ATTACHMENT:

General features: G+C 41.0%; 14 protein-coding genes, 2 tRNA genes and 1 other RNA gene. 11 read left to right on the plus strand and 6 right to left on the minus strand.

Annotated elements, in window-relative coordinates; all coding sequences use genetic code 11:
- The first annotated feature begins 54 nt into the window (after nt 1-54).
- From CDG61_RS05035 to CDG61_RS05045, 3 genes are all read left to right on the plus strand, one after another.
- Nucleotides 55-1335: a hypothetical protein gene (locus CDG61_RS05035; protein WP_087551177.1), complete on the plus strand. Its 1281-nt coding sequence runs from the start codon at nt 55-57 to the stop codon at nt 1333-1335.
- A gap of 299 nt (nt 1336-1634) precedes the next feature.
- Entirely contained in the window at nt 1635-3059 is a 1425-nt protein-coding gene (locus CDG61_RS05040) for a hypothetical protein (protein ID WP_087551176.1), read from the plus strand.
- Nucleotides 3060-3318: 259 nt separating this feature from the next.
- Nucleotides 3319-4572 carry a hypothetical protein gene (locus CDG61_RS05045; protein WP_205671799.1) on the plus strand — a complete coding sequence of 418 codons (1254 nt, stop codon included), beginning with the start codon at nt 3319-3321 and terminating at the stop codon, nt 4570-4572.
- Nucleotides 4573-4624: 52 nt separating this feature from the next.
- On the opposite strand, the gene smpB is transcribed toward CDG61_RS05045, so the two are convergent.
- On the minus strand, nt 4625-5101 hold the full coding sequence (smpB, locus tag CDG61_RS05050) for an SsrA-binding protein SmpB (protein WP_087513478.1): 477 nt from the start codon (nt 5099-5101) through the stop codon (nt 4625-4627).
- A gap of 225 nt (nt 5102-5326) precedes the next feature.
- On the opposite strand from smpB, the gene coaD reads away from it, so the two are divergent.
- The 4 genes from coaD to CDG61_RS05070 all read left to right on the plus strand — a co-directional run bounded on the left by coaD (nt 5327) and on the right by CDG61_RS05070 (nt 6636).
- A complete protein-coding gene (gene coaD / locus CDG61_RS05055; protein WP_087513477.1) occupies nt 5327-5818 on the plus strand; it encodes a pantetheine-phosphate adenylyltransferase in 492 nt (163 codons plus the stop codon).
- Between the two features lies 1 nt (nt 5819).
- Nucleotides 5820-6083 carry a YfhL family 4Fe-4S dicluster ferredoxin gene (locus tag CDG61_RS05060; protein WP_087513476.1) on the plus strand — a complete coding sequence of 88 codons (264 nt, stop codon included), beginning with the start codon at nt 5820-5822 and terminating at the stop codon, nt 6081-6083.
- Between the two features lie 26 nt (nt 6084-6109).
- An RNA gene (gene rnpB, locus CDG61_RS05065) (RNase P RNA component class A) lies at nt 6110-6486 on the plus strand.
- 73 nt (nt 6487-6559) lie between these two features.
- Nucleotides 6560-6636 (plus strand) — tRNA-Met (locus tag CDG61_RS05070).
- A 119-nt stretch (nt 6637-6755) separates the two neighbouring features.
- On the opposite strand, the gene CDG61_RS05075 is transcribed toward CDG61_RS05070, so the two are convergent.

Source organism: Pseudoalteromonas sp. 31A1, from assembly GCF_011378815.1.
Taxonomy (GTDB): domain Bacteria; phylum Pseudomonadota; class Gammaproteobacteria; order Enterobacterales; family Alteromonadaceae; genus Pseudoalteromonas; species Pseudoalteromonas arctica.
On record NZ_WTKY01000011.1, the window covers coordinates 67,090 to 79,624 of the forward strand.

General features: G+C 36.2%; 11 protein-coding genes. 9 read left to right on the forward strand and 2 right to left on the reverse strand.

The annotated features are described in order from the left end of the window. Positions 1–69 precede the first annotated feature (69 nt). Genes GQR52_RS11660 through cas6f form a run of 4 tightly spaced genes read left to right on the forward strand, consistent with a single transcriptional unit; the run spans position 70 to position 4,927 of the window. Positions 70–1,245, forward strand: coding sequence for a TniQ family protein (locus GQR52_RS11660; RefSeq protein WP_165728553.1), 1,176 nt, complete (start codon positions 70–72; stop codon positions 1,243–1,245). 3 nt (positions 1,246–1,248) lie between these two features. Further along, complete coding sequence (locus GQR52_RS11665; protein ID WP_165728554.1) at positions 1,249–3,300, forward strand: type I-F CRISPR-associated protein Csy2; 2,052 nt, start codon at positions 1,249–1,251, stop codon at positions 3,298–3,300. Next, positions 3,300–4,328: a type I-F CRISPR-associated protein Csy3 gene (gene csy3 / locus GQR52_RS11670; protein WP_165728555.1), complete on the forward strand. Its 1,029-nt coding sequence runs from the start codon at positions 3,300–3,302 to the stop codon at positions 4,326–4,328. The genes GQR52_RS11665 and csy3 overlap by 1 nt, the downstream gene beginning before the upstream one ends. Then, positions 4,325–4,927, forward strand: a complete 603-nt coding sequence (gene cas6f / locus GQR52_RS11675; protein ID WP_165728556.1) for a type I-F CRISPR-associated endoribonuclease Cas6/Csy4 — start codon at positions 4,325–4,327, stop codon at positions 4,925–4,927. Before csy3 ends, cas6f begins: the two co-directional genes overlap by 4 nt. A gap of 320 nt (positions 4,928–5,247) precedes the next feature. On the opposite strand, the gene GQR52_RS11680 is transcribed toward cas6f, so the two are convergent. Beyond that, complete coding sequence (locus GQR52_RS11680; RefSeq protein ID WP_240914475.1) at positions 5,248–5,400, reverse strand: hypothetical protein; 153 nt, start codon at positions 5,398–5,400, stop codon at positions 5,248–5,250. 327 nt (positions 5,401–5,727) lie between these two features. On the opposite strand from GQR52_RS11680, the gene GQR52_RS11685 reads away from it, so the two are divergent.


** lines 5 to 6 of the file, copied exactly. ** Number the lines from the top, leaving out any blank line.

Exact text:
- Nucleotides 55-1335: a hypothetical protein gene (locus CDG61_RS05035; protein WP_087551177.1), complete on the plus strand. Its 1281-nt coding sequence runs from the start codon at nt 55-57 to the stop codon at nt 1333-1335.
- A gap of 299 nt (nt 1336-1634) precedes the next feature.